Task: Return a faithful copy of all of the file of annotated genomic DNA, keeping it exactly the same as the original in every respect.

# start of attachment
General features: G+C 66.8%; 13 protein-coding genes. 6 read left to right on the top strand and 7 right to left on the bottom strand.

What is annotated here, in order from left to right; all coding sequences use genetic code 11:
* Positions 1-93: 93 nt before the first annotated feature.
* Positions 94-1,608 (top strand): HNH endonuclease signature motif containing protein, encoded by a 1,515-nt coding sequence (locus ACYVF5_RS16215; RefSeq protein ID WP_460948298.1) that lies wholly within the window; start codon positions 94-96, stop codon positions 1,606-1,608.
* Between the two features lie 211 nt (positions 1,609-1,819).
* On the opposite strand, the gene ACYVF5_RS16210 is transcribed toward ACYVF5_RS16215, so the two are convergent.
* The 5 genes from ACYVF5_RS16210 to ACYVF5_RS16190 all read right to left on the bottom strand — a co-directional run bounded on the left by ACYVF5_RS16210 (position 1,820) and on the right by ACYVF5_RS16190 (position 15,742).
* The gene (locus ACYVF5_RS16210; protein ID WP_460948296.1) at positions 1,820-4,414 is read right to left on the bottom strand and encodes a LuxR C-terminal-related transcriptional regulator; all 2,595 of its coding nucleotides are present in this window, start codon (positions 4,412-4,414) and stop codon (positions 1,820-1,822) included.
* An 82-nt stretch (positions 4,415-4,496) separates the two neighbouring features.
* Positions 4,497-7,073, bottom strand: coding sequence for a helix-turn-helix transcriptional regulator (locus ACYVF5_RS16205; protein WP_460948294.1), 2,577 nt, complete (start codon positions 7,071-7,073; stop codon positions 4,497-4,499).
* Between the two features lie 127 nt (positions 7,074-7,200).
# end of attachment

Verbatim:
General features: G+C 66.8%; 13 protein-coding genes. 6 read left to right on the top strand and 7 right to left on the bottom strand.

What is annotated here, in order from left to right; all coding sequences use genetic code 11:
* Positions 1-93: 93 nt before the first annotated feature.
* Positions 94-1,608 (top strand): HNH endonuclease signature motif containing protein, encoded by a 1,515-nt coding sequence (locus ACYVF5_RS16215; RefSeq protein ID WP_460948298.1) that lies wholly within the window; start codon positions 94-96, stop codon positions 1,606-1,608.
* Between the two features lie 211 nt (positions 1,609-1,819).
* On the opposite strand, the gene ACYVF5_RS16210 is transcribed toward ACYVF5_RS16215, so the two are convergent.
* The 5 genes from ACYVF5_RS16210 to ACYVF5_RS16190 all read right to left on the bottom strand — a co-directional run bounded on the left by ACYVF5_RS16210 (position 1,820) and on the right by ACYVF5_RS16190 (position 15,742).
* The gene (locus ACYVF5_RS16210; protein ID WP_460948296.1) at positions 1,820-4,414 is read right to left on the bottom strand and encodes a LuxR C-terminal-related transcriptional regulator; all 2,595 of its coding nucleotides are present in this window, start codon (positions 4,412-4,414) and stop codon (positions 1,820-1,822) included.
* An 82-nt stretch (positions 4,415-4,496) separates the two neighbouring features.
* Positions 4,497-7,073, bottom strand: coding sequence for a helix-turn-helix transcriptional regulator (locus ACYVF5_RS16205; protein WP_460948294.1), 2,577 nt, complete (start codon positions 7,071-7,073; stop codon positions 4,497-4,499).
* Between the two features lie 127 nt (positions 7,074-7,200).